Despite being hands free, the connected car may not be safe for drivers
Ever heard of the connected car movement? It's just like the connected home movement, but for drivers. It's a burgeoning sector based on the idea of building a "smart" car, one that's equipped with Internet and is therefore connected to its environment, can respond to cues, and interact with other objects like your smartphone. There's even an expo for the new sector.
But in order for the connected car trend to take off, there need to be safe ways for drivers to make use of the new technology. Basically, they can't be distracted from the road while navigating possible Pandora stations on their consoles.
To solve this problem, there has been a rush of new hands-free technology developed for drivers in recent years, from Nuance's Dragon Drive, which is like Siri for cars, to Mercedes' @yourcommand voice enabled media system. Automakers are getting ready, and they recognize that hands-free will be the pinnacle of the connected car movement.
Unfortunately for entrepreneurs, research coming out is showing that hands-free technology is still a huge distraction and safety hazard for drivers. The most recent, an academic study published in Applied Cognitive Psychology, found that people were slower to respond to visual cues when they were answering questions mentally.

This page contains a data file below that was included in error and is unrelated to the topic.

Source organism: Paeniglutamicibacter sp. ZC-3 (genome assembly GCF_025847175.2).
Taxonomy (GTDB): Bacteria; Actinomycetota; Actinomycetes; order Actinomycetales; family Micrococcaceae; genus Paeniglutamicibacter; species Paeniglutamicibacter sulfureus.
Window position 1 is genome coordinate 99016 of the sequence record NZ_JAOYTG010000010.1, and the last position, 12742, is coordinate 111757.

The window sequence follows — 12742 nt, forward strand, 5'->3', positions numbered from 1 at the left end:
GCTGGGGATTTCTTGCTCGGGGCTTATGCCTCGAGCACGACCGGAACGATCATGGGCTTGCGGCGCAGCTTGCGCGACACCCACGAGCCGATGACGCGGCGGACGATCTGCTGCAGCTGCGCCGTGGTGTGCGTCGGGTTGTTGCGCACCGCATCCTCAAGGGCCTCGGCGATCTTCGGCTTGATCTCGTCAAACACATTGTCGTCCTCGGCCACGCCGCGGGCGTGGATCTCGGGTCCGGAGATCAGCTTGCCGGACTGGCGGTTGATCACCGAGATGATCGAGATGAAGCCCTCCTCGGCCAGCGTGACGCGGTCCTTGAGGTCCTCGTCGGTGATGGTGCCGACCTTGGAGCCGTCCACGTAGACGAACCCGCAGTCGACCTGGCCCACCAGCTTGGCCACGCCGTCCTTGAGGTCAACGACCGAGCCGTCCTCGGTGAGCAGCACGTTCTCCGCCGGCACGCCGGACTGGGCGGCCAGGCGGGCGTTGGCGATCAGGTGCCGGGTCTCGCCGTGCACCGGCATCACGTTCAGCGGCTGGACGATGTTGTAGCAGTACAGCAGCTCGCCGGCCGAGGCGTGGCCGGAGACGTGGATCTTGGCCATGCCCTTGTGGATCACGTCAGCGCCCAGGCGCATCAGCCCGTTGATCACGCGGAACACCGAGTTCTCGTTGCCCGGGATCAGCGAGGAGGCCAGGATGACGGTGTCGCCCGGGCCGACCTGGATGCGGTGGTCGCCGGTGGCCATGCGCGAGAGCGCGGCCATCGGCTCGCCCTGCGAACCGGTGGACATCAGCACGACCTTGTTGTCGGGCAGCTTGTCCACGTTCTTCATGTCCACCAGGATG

Researchers performed three different types of visual-voice command experiments on participants. In the first, people were prompted to search a cluttered screen for a particular object while responding to simple questions with verbal yes or no answers. The experimental group that answered voice commands averaged a full second and a half slower to finish the visual task than their control counterparts.
In the case of an accident, a full second and a half slower reaction time could greatly impact the severity of an accident and the possible injuries or fatalities.
In the second experiment, subjects did the visual cues test while answering questions silently or reciting A, B, C, D. No matter the case, these people were slower than the group that had no cognitive distraction. Thus the researchers found, “It is thinking that slows the response, not speaking."
In the third experiment, participants did more difficult tasks like spell-checking words. Once again, response times dramatically slowed, up to a second and a half for the more challenging tasks.
The more challenging the cognitive task, the slower the response time. But even for simple hands-free tasks, like reciting the early letters of the alphabet, participants were 200 milliseconds slower, or 40 percent slower than the group with no cognitive distraction.
The researchers concluded, "An impairment of this magnitude presents a significant threat to safe driving and calls into question the belief that hands-free voice-controlled devices are the answer to the problem of driver distraction."
So, let's summarize. The main way that connected car creators hope people will control the features is through voice commands. Research is proving that voice commands are a dangerous distraction for drivers. Where does that leave us? Not with a very viable connected car model.
Of course knowing Silicon Valley, entrepreneurs will probably keep designing voice-based connected car systems until lawmakers force them to stop.